Monday, March 24, 2014

Mini Review: The Joy Luck Club by Amy Tan

Four mothers, four daughters, four families whose histories shift with the four winds depending on who's "saying" the stories. In 1949 four Chinese women, recent immigrants to San Francisco, begin meeting to eat dim sum, play mahjong, and talk. United in shared unspeakable loss and hope, they call themselves the Joy Luck Club. Rather than sink into tragedy, they choose to gather to raise their spirits and money. "To despair was to wish back for something already lost. Or to prolong what was already unbearable." Forty years later the stories and history continue.
With wit and sensitivity, Amy Tan examines the sometimes painful, often tender, and always deep connection between mothers and daughters. As each woman reveals her secrets, trying to unravel the truth about her life, the strings become more tangled, more entwined. Mothers boast or despair over daughters, and daughters roll their eyes even as they feel the inextricable tightening of their matriarchal ties. Tan is an astute storyteller, enticing readers to immerse themselves into these lives of complexity and mystery.
'We feasted, we laughed, we played games, lost and won, we told best stories. And each week, we could hope to be lucky. That hope was our only joy. And that's how we came to call our little parties Joy Luck.'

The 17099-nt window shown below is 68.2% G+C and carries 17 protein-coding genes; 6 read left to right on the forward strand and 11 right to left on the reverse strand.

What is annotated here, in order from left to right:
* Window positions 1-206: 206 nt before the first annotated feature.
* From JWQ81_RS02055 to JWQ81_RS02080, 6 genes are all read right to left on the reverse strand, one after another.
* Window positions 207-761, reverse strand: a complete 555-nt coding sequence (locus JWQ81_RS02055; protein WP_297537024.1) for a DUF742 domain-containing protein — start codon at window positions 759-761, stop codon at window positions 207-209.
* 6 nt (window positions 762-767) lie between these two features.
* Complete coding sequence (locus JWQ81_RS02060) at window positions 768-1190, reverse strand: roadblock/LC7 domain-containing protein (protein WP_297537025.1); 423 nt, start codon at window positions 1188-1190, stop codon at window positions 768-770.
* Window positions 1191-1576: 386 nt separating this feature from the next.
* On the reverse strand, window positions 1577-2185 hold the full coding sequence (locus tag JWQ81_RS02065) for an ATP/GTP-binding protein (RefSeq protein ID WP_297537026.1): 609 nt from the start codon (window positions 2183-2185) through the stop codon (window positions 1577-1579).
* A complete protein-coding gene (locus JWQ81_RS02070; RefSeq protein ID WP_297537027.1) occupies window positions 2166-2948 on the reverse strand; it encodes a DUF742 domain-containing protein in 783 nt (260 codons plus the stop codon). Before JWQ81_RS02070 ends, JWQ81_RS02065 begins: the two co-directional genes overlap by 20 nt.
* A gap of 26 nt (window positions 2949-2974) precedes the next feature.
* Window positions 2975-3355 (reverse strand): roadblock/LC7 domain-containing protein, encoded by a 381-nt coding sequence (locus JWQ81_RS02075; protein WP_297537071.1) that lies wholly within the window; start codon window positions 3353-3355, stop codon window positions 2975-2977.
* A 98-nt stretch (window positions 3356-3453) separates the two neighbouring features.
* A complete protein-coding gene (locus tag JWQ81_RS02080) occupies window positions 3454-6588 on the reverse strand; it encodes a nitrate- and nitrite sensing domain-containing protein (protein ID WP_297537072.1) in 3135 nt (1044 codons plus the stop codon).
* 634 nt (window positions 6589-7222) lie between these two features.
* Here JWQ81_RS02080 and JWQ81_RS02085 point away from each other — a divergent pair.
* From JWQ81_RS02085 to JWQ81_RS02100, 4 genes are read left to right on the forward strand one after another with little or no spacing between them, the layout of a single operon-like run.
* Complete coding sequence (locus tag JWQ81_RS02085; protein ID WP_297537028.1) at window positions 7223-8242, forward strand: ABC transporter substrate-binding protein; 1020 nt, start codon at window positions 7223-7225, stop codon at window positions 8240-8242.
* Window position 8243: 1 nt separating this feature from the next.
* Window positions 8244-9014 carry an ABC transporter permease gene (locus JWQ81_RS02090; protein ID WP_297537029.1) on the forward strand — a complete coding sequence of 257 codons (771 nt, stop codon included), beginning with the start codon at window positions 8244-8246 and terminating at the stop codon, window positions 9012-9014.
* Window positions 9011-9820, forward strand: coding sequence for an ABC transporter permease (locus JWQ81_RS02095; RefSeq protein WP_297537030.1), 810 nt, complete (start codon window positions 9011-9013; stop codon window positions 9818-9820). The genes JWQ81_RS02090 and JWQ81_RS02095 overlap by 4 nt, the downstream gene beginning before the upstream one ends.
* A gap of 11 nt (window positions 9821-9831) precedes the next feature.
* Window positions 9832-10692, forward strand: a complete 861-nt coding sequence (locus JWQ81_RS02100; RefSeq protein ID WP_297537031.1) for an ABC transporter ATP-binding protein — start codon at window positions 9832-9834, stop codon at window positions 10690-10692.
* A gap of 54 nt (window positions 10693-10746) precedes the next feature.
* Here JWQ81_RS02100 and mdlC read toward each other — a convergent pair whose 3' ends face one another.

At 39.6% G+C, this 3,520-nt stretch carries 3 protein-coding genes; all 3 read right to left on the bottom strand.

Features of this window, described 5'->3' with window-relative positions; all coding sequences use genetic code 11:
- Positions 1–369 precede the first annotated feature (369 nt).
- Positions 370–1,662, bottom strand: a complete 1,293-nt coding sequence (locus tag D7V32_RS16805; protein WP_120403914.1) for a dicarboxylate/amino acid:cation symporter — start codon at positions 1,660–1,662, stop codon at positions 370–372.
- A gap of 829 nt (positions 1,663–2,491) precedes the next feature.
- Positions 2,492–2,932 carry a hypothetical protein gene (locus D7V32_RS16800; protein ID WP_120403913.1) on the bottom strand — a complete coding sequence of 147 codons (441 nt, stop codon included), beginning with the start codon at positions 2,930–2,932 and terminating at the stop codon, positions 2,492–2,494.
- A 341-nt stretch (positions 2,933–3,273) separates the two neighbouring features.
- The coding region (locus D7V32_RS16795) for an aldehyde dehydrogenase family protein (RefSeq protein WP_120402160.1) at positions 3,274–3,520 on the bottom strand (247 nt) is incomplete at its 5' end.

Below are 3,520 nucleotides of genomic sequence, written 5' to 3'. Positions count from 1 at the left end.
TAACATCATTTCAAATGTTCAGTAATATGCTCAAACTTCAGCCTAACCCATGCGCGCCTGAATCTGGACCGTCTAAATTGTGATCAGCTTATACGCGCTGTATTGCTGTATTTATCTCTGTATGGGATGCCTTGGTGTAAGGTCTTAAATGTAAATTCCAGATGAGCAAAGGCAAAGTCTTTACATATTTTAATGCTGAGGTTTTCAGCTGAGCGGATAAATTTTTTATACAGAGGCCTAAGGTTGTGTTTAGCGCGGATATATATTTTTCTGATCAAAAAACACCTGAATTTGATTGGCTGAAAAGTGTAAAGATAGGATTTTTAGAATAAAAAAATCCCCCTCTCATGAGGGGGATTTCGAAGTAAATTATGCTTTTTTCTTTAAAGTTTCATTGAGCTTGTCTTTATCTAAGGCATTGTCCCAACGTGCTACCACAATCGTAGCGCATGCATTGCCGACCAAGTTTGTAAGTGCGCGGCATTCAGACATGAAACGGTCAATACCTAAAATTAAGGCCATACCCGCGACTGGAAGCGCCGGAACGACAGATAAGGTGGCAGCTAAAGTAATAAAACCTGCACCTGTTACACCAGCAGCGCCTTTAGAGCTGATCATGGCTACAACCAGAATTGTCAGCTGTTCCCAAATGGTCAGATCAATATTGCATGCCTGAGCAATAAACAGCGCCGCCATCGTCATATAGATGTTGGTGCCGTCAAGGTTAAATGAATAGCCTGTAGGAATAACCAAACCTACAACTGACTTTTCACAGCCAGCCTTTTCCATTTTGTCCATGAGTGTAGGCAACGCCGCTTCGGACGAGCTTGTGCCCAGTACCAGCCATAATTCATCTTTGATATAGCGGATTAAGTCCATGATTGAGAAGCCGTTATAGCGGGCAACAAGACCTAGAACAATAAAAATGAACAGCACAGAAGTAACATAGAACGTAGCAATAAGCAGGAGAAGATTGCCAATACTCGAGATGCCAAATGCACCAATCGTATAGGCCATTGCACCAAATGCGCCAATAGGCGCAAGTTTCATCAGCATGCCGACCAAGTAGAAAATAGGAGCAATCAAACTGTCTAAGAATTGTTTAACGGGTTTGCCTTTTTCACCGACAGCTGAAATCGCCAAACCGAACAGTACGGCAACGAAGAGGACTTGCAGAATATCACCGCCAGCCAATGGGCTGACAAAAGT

I, personally, love family stories, and The Joy Luck Club is no exception. The book is a collection of short stories that are interconnected through the family relationships in the book. I loved this aspect because the author wove together the stories of old and new, and combined them with Chinese culture seamlessly that the short story aspect wasn't distracting at all. The mother-daughter relationships she presents are true to life, and I found myself able to relate to many of the stories for that reason. The stories presented all have a certain bitter-sweetness to them, much like real life, and this is what ultimately draws the reader in. Overall, I liked the style in which the book was written, and would definitely recommend it if you're into cultural/family literature.
Overall Rating:  3 stars

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